As much as we would like to believe we are completely in control of all we do with our conscious will, the scientific research would suggest we are far more in the thrall of our unconscious mind than we would ever like to believe.

We are primed by our environment. What we see is often what we do.

It is one of the reasons hotel rooms contain mini bars with tasty sweets, drinks and snacks that do us no good whatsoever and cost us a fortune into the bargain.

The smart hoteliers know in the main when we get into a hotel room we will be tired and a bit niggly after a long journey and the sight of the mini bar will trigger in us the ‘need’ for something sweet to eat or drink.

In the same way the hotel room triggers behaviour, your everyday environment and the people within it are constantly triggering you to behave in a certain way.

So you go to the range with a plan to practice in a certain way, a more efficient way. Yet you go to the same bay you always go to, the mat points at the same targets and low and behold after a couple of poor shots you find yourself doing a good impression of a machine gun firing ball after ball in the search for ‘the swing’ again.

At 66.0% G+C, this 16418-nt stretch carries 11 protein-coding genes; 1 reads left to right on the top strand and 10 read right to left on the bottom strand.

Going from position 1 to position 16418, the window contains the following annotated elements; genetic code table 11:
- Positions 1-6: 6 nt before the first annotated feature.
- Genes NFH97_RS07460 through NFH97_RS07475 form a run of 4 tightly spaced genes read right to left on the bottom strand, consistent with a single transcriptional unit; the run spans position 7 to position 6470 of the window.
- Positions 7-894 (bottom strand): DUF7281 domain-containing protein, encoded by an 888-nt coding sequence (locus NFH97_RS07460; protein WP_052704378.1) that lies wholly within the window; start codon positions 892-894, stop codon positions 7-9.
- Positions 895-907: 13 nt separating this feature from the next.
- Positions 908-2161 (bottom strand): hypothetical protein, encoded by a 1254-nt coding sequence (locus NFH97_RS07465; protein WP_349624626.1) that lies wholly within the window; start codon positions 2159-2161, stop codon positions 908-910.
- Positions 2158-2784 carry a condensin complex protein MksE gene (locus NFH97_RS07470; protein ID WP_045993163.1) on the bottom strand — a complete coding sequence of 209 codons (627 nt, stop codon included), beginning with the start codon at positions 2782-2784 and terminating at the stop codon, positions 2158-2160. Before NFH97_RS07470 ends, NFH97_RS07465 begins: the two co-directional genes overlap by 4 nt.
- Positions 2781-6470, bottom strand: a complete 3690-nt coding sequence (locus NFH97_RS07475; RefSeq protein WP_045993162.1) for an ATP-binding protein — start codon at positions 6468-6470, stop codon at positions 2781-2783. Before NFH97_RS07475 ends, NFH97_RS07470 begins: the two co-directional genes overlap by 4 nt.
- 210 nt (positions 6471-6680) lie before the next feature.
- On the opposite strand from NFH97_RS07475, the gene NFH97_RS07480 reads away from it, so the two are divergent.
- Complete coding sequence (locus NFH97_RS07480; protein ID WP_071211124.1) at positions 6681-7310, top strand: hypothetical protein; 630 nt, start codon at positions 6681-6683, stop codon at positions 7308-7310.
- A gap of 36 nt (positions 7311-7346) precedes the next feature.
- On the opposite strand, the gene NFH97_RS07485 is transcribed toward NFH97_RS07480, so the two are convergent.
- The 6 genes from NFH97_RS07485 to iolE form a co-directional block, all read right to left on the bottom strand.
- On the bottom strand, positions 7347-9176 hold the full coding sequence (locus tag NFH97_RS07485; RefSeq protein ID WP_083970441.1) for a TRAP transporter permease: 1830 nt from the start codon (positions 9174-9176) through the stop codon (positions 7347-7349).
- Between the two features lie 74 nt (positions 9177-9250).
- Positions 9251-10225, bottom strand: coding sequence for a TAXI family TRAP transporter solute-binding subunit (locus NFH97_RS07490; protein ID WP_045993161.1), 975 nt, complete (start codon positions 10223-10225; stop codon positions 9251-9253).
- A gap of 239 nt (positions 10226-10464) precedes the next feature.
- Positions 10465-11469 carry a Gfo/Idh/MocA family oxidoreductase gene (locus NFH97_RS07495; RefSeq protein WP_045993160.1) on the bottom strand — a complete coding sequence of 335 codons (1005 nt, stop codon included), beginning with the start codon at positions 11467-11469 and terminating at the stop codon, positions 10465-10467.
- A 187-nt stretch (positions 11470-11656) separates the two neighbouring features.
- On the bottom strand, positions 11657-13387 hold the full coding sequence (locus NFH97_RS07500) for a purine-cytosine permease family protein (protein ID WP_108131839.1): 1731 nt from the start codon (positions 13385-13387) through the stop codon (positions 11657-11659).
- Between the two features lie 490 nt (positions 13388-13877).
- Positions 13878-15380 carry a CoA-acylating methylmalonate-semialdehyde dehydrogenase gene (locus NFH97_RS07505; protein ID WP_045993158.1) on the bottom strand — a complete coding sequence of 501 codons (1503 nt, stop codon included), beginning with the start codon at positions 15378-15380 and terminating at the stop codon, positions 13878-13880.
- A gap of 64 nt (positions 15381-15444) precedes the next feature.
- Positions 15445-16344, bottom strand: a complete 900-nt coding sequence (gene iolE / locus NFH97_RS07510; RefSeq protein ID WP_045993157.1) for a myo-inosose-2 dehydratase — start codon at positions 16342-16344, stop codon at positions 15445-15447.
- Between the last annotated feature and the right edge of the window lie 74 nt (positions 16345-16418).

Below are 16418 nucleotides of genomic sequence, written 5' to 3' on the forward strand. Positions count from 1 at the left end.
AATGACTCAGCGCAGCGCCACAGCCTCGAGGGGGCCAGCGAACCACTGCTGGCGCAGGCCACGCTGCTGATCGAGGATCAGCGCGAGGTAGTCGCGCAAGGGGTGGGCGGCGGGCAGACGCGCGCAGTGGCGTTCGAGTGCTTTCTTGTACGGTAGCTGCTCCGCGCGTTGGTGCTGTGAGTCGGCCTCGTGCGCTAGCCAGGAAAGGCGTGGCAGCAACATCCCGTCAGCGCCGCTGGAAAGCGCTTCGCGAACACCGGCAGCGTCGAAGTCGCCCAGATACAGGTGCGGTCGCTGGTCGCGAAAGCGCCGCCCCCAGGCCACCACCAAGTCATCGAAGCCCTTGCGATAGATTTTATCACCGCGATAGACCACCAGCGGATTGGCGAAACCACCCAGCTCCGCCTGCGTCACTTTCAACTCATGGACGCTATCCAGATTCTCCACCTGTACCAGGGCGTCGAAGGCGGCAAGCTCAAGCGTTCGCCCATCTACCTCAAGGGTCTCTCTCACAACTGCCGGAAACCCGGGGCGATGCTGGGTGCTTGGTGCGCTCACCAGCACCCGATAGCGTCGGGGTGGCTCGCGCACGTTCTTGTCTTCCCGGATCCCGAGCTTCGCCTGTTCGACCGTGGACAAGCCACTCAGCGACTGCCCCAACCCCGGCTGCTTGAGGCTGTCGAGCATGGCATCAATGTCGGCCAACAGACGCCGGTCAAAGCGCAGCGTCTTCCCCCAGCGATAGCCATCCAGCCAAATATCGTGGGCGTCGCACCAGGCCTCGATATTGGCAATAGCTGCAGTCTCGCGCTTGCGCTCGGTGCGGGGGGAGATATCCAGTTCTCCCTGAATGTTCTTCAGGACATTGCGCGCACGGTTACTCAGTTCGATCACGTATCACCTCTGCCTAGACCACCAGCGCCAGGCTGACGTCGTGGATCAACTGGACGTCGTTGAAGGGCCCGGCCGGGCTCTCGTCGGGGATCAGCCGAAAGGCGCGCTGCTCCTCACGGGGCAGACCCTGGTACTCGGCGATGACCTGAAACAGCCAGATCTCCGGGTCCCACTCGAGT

golf practice tips

You go to the golf club with the intention of playing the chipping game but you nip into the pro shop and you have a cup of coffee, a couple of pals come in and you talk about last night’s game. Five minutes turn into 20 and the chance to practice your all-important chipping has gone again.

You got triggered once more by your environment. Great goals, great ideas and then reality and the world take over.

What you need is implementation intentions.

Pioneered by the work of Peter Gollwitzer it is a way of overcoming unconscious triggers and getting the work done you know will be valuable to you.